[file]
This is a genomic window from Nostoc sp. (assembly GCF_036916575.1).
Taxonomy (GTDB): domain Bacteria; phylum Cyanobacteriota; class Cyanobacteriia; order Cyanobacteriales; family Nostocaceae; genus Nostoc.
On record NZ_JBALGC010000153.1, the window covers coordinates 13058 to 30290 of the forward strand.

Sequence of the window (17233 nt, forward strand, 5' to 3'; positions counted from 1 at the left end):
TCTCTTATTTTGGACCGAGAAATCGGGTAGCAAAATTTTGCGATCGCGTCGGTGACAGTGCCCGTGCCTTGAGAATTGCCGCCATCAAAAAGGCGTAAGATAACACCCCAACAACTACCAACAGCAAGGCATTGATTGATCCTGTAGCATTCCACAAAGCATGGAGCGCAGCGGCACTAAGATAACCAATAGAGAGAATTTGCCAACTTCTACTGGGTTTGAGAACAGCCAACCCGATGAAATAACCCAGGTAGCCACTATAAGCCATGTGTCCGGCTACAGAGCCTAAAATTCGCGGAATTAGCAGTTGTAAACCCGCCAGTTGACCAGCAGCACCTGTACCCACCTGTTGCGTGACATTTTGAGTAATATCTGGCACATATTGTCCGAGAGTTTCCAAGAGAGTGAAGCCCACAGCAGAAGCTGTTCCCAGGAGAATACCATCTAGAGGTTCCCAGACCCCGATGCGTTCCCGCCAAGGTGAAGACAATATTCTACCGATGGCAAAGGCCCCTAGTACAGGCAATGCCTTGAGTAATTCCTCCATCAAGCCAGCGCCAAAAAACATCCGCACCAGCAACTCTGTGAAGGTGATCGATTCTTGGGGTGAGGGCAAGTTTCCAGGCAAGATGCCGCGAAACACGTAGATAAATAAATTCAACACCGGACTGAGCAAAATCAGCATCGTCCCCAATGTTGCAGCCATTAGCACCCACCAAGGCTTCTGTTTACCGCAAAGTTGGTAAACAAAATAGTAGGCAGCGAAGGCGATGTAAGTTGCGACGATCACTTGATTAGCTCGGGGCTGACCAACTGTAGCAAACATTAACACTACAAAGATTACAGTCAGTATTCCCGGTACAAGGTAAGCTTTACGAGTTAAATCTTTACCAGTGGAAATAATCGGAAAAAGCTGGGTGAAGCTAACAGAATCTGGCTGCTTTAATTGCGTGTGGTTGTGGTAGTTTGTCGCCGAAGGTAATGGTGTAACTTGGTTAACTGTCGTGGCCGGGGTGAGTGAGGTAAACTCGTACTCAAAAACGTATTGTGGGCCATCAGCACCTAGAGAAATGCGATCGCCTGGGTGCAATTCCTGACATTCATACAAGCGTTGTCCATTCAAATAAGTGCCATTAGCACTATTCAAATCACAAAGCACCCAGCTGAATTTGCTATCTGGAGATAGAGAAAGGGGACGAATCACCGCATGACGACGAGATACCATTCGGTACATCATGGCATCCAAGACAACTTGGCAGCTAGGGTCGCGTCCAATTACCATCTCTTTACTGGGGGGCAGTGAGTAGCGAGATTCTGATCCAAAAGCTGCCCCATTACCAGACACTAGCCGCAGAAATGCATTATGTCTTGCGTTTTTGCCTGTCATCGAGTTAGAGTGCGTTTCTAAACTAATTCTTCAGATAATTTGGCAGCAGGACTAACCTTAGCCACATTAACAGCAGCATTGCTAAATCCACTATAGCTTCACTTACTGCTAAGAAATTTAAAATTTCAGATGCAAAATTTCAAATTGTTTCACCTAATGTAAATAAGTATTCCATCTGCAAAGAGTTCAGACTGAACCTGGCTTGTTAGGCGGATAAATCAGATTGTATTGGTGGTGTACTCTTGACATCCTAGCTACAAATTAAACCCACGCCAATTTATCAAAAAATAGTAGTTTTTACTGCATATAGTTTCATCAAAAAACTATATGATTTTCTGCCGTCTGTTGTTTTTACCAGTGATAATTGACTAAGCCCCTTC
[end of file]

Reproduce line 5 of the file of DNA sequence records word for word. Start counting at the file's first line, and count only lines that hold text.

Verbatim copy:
TCTCTTATTTTGGACCGAGAAATCGGGTAGCAAAATTTTGCGATCGCGTCGGTGACAGTGCCCGTGCCTTGAGAATTGCCGCCATCAAAAAGGCGTAAGATAACACCCCAACAACTACCAACAGCAAGGCATTGATTGATCCTGTAGCATTCCACAAAGCATGGAGCGCAGCGGCACTAAGATAACCAATAGAGAGAATTTGCCAACTTCTACTGGGTTTGAGAACAGCCAACCCGATGAAATAACCCAGGTAGCCACTATAAGCCATGTGTCCGGCTACAGAGCCTAAAATTCGCGGAATTAGCAGTTGTAAACCCGCCAGTTGACCAGCAGCACCTGTACCCACCTGTTGCGTGACATTTTGAGTAATATCTGGCACATATTGTCCGAGAGTTTCCAAGAGAGTGAAGCCCACAGCAGAAGCTGTTCCCAGGAGAATACCATCTAGAGGTTCCCAGACCCCGATGCGTTCCCGCCAAGGTGAAGACAATATTCTACCGATGGCAAAGGCCCCTAGTACAGGCAATGCCTTGAGTAATTCCTCCATCAAGCCAGCGCCAAAAAACATCCGCACCAGCAACTCTGTGAAGGTGATCGATTCTTGGGGTGAGGGCAAGTTTCCAGGCAAGATGCCGCGAAACACGTAGATAAATAAATTCAACACCGGACTGAGCAAAATCAGCATCGTCCCCAATGTTGCAGCCATTAGCACCCACCAAGGCTTCTGTTTACCGCAAAGTTGGTAAACAAAATAGTAGGCAGCGAAGGCGATGTAAGTTGCGACGATCACTTGATTAGCTCGGGGCTGACCAACTGTAGCAAACATTAACACTACAAAGATTACAGTCAGTATTCCCGGTACAAGGTAAGCTTTACGAGTTAAATCTTTACCAGTGGAAATAATCGGAAAAAGCTGGGTGAAGCTAACAGAATCTGGCTGCTTTAATTGCGTGTGGTTGTGGTAGTTTGTCGCCGAAGGTAATGGTGTAACTTGGTTAACTGTCGTGGCCGGGGTGAGTGAGGTAAACTCGTACTCAAAAACGTATTGTGGGCCATCAGCACCTAGAGAAATGCGATCGCCTGGGTGCAATTCCTGACATTCATACAAGCGTTGTCCATTCAAATAAGTGCCATTAGCACTATTCAAATCACAAAGCACCCAGCTGAATTTGCTATCTGGAGATAGAGAAAGGGGACGAATCACCGCATGACGACGAGATACCATTCGGTACATCATGGCATCCAAGACAACTTGGCAGCTAGGGTCGCGTCCAATTACCATCTCTTTACTGGGGGGCAGTGAGTAGCGAGATTCTGATCCAAAAGCTGCCCCATTACCAGACACTAGCCGCAGAAATGCATTATGTCTTGCGTTTTTGCCTGTCATCGAGTTAGAGTGCGTTTCTAAACTAATTCTTCAGATAATTTGGCAGCAGGACTAACCTTAGCCACATTAACAGCAGCATTGCTAAATCCACTATAGCTTCACTTACTGCTAAGAAATTTAAAATTTCAGATGCAAAATTTCAAATTGTTTCACCTAATGTAAATAAGTATTCCATCTGCAAAGAGTTCAGACTGAACCTGGCTTGTTAGGCGGATAAATCAGATTGTATTGGTGGTGTACTCTTGACATCCTAGCTACAAATTAAACCCACGCCAATTTATCAAAAAATAGTAGTTTTTACTGCATATAGTTTCATCAAAAAACTATATGATTTTCTGCCGTCTGTTGTTTTTACCAGTGATAATTGACTAAGCCCCTTC